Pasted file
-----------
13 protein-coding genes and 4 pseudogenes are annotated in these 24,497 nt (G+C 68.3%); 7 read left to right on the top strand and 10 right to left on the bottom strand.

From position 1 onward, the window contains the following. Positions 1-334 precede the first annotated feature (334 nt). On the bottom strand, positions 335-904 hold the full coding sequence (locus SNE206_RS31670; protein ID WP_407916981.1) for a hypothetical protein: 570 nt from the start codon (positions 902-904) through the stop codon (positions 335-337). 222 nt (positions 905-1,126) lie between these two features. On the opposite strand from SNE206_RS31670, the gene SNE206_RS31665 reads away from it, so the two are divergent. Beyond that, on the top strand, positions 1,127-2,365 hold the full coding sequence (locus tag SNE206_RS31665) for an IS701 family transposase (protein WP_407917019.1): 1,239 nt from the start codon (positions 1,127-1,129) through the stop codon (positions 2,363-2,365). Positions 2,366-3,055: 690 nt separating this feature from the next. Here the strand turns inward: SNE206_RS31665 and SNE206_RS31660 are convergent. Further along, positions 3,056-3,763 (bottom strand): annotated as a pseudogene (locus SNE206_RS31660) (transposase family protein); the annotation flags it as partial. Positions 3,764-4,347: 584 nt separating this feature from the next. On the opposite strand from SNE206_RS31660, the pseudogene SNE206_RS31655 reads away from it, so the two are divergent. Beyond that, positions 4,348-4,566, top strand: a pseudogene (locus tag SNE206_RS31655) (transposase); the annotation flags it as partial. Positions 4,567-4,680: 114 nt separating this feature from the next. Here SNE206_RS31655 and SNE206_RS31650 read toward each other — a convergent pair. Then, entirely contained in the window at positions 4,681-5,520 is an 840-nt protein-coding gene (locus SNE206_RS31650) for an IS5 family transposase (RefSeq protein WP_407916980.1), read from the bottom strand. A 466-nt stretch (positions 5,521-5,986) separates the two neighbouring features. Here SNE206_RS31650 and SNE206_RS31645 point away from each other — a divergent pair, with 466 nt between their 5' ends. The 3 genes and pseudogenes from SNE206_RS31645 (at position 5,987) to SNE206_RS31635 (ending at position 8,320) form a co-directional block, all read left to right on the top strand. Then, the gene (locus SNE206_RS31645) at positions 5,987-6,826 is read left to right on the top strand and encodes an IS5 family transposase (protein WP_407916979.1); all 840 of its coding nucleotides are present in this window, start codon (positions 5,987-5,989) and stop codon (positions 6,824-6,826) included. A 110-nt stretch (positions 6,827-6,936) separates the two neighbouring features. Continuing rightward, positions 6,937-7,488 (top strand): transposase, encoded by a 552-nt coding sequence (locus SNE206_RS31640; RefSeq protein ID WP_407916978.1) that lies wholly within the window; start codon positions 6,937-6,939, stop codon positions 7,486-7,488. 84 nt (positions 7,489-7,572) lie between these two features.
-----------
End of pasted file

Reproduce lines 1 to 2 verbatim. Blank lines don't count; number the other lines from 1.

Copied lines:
13 protein-coding genes and 4 pseudogenes are annotated in these 24,497 nt (G+C 68.3%); 7 read left to right on the top strand and 10 right to left on the bottom strand.

From position 1 onward, the window contains the following. Positions 1-334 precede the first annotated feature (334 nt). On the bottom strand, positions 335-904 hold the full coding sequence (locus SNE206_RS31670; protein ID WP_407916981.1) for a hypothetical protein: 570 nt from the start codon (positions 902-904) through the stop codon (positions 335-337). 222 nt (positions 905-1,126) lie between these two features. On the opposite strand from SNE206_RS31670, the gene SNE206_RS31665 reads away from it, so the two are divergent. Beyond that, on the top strand, positions 1,127-2,365 hold the full coding sequence (locus tag SNE206_RS31665) for an IS701 family transposase (protein WP_407917019.1): 1,239 nt from the start codon (positions 1,127-1,129) through the stop codon (positions 2,363-2,365). Positions 2,366-3,055: 690 nt separating this feature from the next. Here the strand turns inward: SNE206_RS31665 and SNE206_RS31660 are convergent. Further along, positions 3,056-3,763 (bottom strand): annotated as a pseudogene (locus SNE206_RS31660) (transposase family protein); the annotation flags it as partial. Positions 3,764-4,347: 584 nt separating this feature from the next. On the opposite strand from SNE206_RS31660, the pseudogene SNE206_RS31655 reads away from it, so the two are divergent. Beyond that, positions 4,348-4,566, top strand: a pseudogene (locus tag SNE206_RS31655) (transposase); the annotation flags it as partial. Positions 4,567-4,680: 114 nt separating this feature from the next. Here SNE206_RS31655 and SNE206_RS31650 read toward each other — a convergent pair. Then, entirely contained in the window at positions 4,681-5,520 is an 840-nt protein-coding gene (locus SNE206_RS31650) for an IS5 family transposase (RefSeq protein WP_407916980.1), read from the bottom strand. A 466-nt stretch (positions 5,521-5,986) separates the two neighbouring features. Here SNE206_RS31650 and SNE206_RS31645 point away from each other — a divergent pair, with 466 nt between their 5' ends. The 3 genes and pseudogenes from SNE206_RS31645 (at position 5,987) to SNE206_RS31635 (ending at position 8,320) form a co-directional block, all read left to right on the top strand. Then, the gene (locus SNE206_RS31645) at positions 5,987-6,826 is read left to right on the top strand and encodes an IS5 family transposase (protein WP_407916979.1); all 840 of its coding nucleotides are present in this window, start codon (positions 5,987-5,989) and stop codon (positions 6,824-6,826) included. A 110-nt stretch (positions 6,827-6,936) separates the two neighbouring features. Continuing rightward, positions 6,937-7,488 (top strand): transposase, encoded by a 552-nt coding sequence (locus SNE206_RS31640; RefSeq protein ID WP_407916978.1) that lies wholly within the window; start codon positions 6,937-6,939, stop codon positions 7,486-7,488. 84 nt (positions 7,489-7,572) lie between these two features.